Friday, June 15, 2001
Church takes time to decide disputes
Task force looks at theology, gay clergy
By Bruce Schreiner
The Associated Press
LOUISVILLE The top elected official of the Presbyterian Church (U.S.A.) is banking that a task force review will buy some wonderfully healing time for a denomination riven over theology and ordination of homosexuals.
We feel so fragmented now, the Rev. Jack Rogers, moderator of the denomination, said Thursday.
The denomination's national assembly voted overwhelmingly Wednesday to establish a task force to try to resolve conflicts that divide it.
Rev. Rogers, a minister from San Gabriel, Calif., characterized the disputes as pitting those who feel the church has strayed from traditions against those who welcome diversity on all but the most core beliefs.
Task force members will be appointed later. The review is expected to take four years. I think that's going to be a wonderfully healing and wholesome and healthy process for us. Because it will get us all engaged in talking about the things that we believe really matter, Rev. Rogers said.
Conservatives and liberals have bickered on social and theological issues at the weeklong meeting in the hometown of the denomination's headquarters. Despite the wrangling, the national assembly demonstrates the broad cross-section of Presbyterians, Rev. Rogers said.
I think they are kind of representing the church as it is. I don't think this assembly is sort of skewed right or left, one way or the other, he said.
The conciliatory gesture of establishing a task force did nothing to avert a debate Thursday on a core theological issue whether salvation can be gained only through belief in Jesus Christ.
Efforts to appease backers of competing resolutions resulted in passage of a measure recognizing Jesus as lord and savior.
Looming before the assembly today is a showdown vote on a proposal aimed at repealing Presbyterians' ban on ordaining non-celibate homosexuals. Even if the 560-member assembly supports repeal, the measure would go to the presbyteries, or regional legislatures, for ratification.
Both sides of the gay-ordination battle predict a close vote, which follows a two-year moratorium that shielded the sexual-conduct law from changes. The cooling-off period led to plenty of emotions displayed in committee debates on the issue this week.
The ban's supporters point to the Bible to defend excluding non-celibate homosexuals from serving as ministers, elders or deacons.
We're seeing this as an issue of biblical authority: Is Jesus Christ lord of all, even our sex life? said the Rev. Jay McMillen, an assembly member from Triadelphia, W.Va.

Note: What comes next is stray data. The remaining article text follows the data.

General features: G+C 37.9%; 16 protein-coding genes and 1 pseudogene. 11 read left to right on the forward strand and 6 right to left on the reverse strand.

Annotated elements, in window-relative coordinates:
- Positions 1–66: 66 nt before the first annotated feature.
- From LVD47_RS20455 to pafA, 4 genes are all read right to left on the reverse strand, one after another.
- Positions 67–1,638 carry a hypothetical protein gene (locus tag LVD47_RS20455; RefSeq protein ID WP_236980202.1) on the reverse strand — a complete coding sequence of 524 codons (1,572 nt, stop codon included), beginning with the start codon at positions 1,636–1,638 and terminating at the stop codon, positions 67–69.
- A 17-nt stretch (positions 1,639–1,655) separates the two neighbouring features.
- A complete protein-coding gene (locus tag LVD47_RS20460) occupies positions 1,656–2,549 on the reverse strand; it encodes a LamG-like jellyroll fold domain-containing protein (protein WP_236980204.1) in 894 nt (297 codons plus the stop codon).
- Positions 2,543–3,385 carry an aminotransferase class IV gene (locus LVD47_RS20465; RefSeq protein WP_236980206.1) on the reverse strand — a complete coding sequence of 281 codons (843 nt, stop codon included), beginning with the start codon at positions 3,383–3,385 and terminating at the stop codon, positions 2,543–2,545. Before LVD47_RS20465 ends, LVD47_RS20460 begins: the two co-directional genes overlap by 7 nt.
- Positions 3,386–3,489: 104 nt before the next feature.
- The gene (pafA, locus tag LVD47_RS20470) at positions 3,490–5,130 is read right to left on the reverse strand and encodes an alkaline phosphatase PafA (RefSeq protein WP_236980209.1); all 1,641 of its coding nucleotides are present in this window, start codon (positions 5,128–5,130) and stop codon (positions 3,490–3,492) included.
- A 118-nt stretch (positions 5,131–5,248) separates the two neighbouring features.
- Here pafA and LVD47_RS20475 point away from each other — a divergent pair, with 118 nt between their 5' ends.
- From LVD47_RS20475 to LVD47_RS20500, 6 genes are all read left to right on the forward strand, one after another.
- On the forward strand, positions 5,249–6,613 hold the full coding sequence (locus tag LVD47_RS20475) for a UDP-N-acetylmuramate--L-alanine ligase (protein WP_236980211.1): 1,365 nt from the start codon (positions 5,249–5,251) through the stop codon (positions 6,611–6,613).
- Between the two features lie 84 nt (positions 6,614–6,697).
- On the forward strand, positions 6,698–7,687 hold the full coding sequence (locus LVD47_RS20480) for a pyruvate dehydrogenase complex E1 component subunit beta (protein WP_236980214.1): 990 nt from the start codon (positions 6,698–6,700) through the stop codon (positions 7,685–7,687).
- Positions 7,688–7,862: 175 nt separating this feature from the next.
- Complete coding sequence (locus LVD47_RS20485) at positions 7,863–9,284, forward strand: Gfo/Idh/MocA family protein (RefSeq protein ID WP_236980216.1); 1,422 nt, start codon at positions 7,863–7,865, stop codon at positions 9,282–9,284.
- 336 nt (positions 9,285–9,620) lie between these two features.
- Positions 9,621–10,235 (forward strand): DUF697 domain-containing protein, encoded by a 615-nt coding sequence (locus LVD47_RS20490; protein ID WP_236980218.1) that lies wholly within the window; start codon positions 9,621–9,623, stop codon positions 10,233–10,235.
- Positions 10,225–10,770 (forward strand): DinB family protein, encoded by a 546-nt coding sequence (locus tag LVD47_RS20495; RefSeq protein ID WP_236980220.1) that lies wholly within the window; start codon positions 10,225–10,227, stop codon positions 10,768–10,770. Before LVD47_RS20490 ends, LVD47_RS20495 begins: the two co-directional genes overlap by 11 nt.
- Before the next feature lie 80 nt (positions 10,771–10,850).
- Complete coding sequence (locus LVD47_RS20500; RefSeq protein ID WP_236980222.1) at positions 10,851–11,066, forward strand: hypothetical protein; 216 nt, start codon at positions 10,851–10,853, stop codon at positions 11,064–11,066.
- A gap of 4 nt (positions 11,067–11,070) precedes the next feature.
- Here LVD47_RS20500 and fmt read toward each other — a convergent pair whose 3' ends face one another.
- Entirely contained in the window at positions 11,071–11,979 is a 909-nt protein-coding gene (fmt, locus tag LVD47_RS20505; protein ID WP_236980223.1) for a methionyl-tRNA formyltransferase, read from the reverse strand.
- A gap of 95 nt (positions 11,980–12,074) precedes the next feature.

Rev. McMillen said leaders of his congregation have signaled their support for leaving the denomination if the gay-ordination ban is lifted.
This could lead to a schism, whichever way it goes, Rev. McMillen said in an interview. It's either that or continue yearly conflict.
Kathryn Morgan, a church elder from Pitman, N.J., said the proposal seeks common ground by leaving ordaining decisions to local church governing bodies. The proposal neither requires nor prohibits them from ordaining homosexuals.
Ms. Morgan and Rev. McMillen amicably shared their views at the convention center before the national assembly convened Thursday. Ms. Morgan said that showed the church can survive the bitter debate.
The national assembly spent hours Thursday debating resolutions seeking to affirm that Jesus is the only way to God. The discussion was prompted by comments by a minister at a Presbyterian conference last summer that suggested salvation can occur apart from faith in Jesus.
There comes a time when a clear and strong and singular affirmation of the lordship of Jesus Christ must be made. This is such a time, the Rev. Catherine Purves of Pittsburgh told fellow assembly members Thursday.
By a wide margin, the assembly approved a resolution that reaffirms Jesus as savior and the way to salvation.
In other action, the assembly approved a resolution that apologizes to blacks for the church's common complicity in the institution of slavery and its oppressive inequities that linger to this day.
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